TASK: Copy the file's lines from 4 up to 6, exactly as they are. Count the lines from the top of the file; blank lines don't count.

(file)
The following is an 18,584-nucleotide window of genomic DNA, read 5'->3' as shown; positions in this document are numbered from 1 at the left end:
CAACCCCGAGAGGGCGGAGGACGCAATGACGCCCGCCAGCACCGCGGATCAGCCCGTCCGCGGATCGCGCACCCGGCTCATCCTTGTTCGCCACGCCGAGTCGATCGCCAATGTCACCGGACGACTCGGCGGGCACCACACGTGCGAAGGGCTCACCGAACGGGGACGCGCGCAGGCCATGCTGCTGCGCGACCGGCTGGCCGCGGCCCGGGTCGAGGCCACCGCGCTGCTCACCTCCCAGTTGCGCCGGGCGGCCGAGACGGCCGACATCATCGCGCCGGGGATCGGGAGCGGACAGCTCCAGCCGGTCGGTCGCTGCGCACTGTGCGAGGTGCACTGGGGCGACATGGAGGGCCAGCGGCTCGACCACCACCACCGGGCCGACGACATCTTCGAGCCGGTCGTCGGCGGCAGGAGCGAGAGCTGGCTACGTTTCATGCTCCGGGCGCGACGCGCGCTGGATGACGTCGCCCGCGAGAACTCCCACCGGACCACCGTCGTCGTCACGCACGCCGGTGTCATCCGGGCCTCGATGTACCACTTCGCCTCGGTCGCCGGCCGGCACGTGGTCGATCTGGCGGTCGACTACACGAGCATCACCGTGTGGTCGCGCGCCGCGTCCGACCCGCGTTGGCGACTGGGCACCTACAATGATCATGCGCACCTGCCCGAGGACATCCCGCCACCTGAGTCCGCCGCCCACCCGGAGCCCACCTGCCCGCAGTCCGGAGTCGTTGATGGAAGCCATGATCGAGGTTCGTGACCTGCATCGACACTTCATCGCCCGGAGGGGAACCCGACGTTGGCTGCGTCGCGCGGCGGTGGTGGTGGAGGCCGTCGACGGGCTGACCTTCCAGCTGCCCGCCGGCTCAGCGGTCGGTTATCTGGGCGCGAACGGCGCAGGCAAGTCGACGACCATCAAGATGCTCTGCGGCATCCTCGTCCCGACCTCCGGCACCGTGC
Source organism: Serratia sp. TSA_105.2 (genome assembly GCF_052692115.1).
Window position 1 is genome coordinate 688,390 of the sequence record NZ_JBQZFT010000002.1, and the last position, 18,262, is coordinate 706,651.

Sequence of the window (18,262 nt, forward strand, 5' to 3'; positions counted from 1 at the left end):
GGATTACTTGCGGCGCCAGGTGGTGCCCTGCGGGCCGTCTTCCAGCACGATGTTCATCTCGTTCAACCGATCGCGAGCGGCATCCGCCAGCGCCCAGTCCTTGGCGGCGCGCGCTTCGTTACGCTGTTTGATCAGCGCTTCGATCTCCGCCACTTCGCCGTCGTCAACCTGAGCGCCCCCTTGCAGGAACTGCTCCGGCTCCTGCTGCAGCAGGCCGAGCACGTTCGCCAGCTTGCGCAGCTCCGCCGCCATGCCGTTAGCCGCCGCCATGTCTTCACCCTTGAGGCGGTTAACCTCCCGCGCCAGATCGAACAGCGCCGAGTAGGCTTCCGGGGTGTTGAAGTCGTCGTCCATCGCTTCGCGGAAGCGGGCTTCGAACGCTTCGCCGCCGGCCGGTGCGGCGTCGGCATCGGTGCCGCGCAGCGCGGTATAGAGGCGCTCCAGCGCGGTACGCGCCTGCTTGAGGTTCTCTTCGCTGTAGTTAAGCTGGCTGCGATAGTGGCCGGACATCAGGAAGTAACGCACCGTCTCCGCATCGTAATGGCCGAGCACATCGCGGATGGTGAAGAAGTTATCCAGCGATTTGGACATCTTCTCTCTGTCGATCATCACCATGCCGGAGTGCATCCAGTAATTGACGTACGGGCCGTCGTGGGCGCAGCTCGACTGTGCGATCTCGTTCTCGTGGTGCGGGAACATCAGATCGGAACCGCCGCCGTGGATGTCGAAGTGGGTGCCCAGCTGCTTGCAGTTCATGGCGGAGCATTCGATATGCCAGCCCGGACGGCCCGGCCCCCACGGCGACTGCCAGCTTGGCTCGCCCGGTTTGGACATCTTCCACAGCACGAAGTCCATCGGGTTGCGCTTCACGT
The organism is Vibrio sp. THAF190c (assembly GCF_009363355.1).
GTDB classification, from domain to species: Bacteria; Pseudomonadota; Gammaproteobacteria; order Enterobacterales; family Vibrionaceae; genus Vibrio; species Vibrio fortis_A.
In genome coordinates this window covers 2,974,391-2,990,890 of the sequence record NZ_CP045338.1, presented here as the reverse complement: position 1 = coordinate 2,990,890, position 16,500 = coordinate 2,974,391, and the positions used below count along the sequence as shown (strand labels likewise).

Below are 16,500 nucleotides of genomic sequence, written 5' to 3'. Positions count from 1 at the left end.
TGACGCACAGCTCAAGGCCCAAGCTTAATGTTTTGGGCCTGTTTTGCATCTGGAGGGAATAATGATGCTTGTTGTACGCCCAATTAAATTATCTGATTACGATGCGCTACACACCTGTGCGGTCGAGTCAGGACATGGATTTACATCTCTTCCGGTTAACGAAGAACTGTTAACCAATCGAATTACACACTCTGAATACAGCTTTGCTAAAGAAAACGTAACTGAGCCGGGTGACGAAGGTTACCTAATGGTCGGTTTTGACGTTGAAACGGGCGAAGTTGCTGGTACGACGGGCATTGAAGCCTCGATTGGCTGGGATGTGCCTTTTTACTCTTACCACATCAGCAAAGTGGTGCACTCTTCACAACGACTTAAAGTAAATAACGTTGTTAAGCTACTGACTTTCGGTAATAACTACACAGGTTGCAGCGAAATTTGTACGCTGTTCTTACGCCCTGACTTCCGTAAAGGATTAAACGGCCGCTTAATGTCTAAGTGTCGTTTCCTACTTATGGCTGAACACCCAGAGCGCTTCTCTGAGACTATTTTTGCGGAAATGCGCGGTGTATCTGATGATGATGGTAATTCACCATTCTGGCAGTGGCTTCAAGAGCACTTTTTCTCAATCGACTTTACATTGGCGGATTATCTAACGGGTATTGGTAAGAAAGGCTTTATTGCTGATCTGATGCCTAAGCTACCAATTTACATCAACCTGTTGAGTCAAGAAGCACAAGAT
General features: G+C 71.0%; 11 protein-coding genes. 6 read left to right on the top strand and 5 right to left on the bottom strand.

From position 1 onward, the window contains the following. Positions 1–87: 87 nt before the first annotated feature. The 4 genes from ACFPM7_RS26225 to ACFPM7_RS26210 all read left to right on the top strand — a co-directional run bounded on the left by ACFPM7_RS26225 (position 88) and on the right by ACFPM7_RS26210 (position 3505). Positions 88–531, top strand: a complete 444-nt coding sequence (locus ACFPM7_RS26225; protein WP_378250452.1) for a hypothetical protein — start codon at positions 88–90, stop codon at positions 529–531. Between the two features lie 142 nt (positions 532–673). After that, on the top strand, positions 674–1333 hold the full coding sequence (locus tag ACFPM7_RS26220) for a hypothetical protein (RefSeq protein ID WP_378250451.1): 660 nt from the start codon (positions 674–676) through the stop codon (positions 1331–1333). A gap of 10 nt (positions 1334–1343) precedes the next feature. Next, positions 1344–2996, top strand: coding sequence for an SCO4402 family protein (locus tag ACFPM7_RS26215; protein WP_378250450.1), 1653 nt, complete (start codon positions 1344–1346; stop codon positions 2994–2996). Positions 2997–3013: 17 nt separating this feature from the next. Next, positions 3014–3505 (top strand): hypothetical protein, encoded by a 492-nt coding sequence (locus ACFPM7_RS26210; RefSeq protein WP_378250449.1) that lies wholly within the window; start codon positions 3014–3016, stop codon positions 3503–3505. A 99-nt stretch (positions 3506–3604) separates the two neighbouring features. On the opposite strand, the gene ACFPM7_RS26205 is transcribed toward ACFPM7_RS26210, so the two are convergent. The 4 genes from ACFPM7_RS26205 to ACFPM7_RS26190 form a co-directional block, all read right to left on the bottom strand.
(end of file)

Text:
Window position 1 is genome coordinate 688,390 of the sequence record NZ_JBQZFT010000002.1, and the last position, 18,262, is coordinate 706,651.

Sequence of the window (18,262 nt, forward strand, 5' to 3'; positions counted from 1 at the left end):
GGATTACTTGCGGCGCCAGGTGGTGCCCTGCGGGCCGTCTTCCAGCACGATGTTCATCTCGTTCAACCGATCGCGAGCGGCATCCGCCAGCGCCCAGTCCTTGGCGGCGCGCGCTTCGTTACGCTGTTTGATCAGCGCTTCGATCTCCGCCACTTCGCCGTCGTCAACCTGAGCGCCCCCTTGCAGGAACTGCTCCGGCTCCTGCTGCAGCAGGCCGAGCACGTTCGCCAGCTTGCGCAGCTCCGCCGCCATGCCGTTAGCCGCCGCCATGTCTTCACCCTTGAGGCGGTTAACCTCCCGCGCCAGATCGAACAGCGCCGAGTAGGCTTCCGGGGTGTTGAAGTCGTCGTCCATCGCTTCGCGGAAGCGGGCTTCGAACGCTTCGCCGCCGGCCGGTGCGGCGTCGGCATCGGTGCCGCGCAGCGCGGTATAGAGGCGCTCCAGCGCGGTACGCGCCTGCTTGAGGTTCTCTTCGCTGTAGTTAAGCTGGCTGCGATAGTGGCCGGACATCAGGAAGTAACGCACCGTCTCCGCATCGTAATGGCCGAGCACATCGCGGATGGTGAAGAAGTTATCCAGCGATTTGGACATCTTCTCTCTGTCGATCATCACCATGCCGGAGTGCATCCAGTAATTGACGTACGGGCCGTCGTGGGCGCAGCTCGACTGTGCGATCTCGTTCTCGTGGTGCGGGAACATCAGATCGGAACCGCCGCCGTGGATGTCGAAGTGGGTGCCCAGCTGCTTGCAGTTCATGGCGGAGCATTCGATATGCCAGCCCGGACGGCCCGGCCCCCACGGCGACTGCCAGCTTGGCTCGCCCGGTTTGGACATCTTCCACAGCACGAAGTCCATCGGGTTGCGCTTCACGT